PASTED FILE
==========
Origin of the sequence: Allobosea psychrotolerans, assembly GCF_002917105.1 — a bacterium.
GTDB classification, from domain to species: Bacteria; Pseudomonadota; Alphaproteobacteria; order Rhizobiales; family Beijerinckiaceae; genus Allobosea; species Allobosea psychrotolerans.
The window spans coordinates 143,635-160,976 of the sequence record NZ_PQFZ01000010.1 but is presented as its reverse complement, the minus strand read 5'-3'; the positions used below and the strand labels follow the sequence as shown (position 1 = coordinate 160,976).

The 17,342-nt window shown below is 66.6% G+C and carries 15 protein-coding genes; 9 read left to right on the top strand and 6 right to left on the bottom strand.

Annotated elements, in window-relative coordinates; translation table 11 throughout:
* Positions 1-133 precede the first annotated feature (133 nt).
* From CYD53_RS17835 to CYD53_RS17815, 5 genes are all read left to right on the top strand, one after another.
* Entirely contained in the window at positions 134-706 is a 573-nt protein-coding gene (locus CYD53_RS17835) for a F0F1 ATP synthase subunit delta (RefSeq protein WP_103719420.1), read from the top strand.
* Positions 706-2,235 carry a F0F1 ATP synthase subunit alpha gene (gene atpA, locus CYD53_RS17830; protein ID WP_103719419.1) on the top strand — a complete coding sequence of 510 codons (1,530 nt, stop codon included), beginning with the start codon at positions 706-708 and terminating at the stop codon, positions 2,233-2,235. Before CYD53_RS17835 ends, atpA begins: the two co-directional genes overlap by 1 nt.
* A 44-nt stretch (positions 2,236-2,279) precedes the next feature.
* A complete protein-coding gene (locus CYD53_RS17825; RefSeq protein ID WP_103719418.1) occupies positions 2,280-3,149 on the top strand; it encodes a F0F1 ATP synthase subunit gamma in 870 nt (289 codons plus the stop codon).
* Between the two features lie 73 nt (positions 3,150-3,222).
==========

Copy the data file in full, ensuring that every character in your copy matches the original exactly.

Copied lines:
Origin of the sequence: Allobosea psychrotolerans, assembly GCF_002917105.1 — a bacterium.
GTDB classification, from domain to species: Bacteria; Pseudomonadota; Alphaproteobacteria; order Rhizobiales; family Beijerinckiaceae; genus Allobosea; species Allobosea psychrotolerans.
The window spans coordinates 143,635-160,976 of the sequence record NZ_PQFZ01000010.1 but is presented as its reverse complement, the minus strand read 5'-3'; the positions used below and the strand labels follow the sequence as shown (position 1 = coordinate 160,976).

The 17,342-nt window shown below is 66.6% G+C and carries 15 protein-coding genes; 9 read left to right on the top strand and 6 right to left on the bottom strand.

Annotated elements, in window-relative coordinates; translation table 11 throughout:
* Positions 1-133 precede the first annotated feature (133 nt).
* From CYD53_RS17835 to CYD53_RS17815, 5 genes are all read left to right on the top strand, one after another.
* Entirely contained in the window at positions 134-706 is a 573-nt protein-coding gene (locus CYD53_RS17835) for a F0F1 ATP synthase subunit delta (RefSeq protein WP_103719420.1), read from the top strand.
* Positions 706-2,235 carry a F0F1 ATP synthase subunit alpha gene (gene atpA, locus CYD53_RS17830; protein ID WP_103719419.1) on the top strand — a complete coding sequence of 510 codons (1,530 nt, stop codon included), beginning with the start codon at positions 706-708 and terminating at the stop codon, positions 2,233-2,235. Before CYD53_RS17835 ends, atpA begins: the two co-directional genes overlap by 1 nt.
* A 44-nt stretch (positions 2,236-2,279) precedes the next feature.
* A complete protein-coding gene (locus CYD53_RS17825; RefSeq protein ID WP_103719418.1) occupies positions 2,280-3,149 on the top strand; it encodes a F0F1 ATP synthase subunit gamma in 870 nt (289 codons plus the stop codon).
* Between the two features lie 73 nt (positions 3,150-3,222).